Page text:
Schitt’s Creek, which you guest-starred in during its last season, became an international hit after Netflix started streaming it, and it was just announced that Hulu will soon be streaming Jann in the U.S. How excited are you that another great Canadian comedy is going to get a wider audience?
EJ: I’m absolutely thrilled. This is such an exciting time for Canadian comedy, and watching Schitt’s Creek sweep the Emmys, it was a win for all of us. We all shared that. It was an absolute honour to be on their very last season, to make it in and to be in such a pivotal episode as well, where my character got to play a hand in the fate of the family. It was such an honour to be a part of that and to witness the success it’s had.

They’ve been really amazing trailblazers to show that we’ve got amazing comedies up here. We’ve got incredible writers, actors, comedians, such great content is made here. [With Hulu], a wider audience will get to be exposed to Jann and, hopefully, share the laughs. I’m over the moon.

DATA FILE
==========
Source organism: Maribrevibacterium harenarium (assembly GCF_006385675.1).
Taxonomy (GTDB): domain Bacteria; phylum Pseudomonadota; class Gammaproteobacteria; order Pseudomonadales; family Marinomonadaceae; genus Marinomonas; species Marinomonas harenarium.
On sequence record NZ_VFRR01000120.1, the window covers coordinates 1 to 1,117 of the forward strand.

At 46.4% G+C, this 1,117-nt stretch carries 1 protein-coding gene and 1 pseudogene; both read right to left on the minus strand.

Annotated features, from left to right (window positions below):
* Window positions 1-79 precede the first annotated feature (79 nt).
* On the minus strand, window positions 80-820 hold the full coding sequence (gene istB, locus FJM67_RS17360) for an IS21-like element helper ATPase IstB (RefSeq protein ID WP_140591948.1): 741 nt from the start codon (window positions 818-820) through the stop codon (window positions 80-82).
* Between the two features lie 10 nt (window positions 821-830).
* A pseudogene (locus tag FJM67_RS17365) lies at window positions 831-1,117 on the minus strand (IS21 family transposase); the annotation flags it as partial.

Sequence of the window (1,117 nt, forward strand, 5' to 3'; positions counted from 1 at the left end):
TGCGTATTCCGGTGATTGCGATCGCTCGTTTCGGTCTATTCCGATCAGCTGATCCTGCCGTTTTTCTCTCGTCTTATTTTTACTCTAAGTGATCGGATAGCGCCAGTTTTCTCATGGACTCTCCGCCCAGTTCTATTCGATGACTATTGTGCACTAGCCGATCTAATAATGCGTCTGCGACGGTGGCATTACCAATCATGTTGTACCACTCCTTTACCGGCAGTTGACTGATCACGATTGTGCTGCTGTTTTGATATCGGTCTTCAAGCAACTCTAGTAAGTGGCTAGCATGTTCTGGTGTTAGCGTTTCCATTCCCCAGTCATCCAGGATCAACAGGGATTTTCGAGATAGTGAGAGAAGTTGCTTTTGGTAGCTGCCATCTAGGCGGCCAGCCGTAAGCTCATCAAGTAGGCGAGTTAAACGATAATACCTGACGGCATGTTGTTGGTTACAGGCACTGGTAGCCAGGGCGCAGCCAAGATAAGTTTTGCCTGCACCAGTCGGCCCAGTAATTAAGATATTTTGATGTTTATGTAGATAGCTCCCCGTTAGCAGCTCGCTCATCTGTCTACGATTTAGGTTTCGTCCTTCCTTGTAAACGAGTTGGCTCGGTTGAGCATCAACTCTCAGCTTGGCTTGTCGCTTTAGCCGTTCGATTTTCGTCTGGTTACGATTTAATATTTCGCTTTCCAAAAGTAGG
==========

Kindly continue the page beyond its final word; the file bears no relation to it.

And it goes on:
Jann airs Monday at 8 p.m. ET/PT on CTV.

Images courtesy of Bell Media.

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Jann Arden is unabashedly herself—sort of—on new CTV comedy Jann

When CTV hosted journalists on the Calgary set of its new comedy Jann in October, series star Jann Arden noted that she was just 17 days into her acting career. The Juno Award-winning singer-songwriter has oodles of experience in front of live crowds and has flashed her wicked wit on shows like The Social, but acting in front of a camera—and being No. 1 on the call sheet—is new. And nerve-wracking.

“I’m scared the entire time,” Arden admits during a press conference with the show’s cast and creators. “I think you have to do things in life that scare you.”

Showrunner Jennica Harper (Cardinal, Motive) confesses that she had last-second jitters about her star’s ability to crossover to television as well.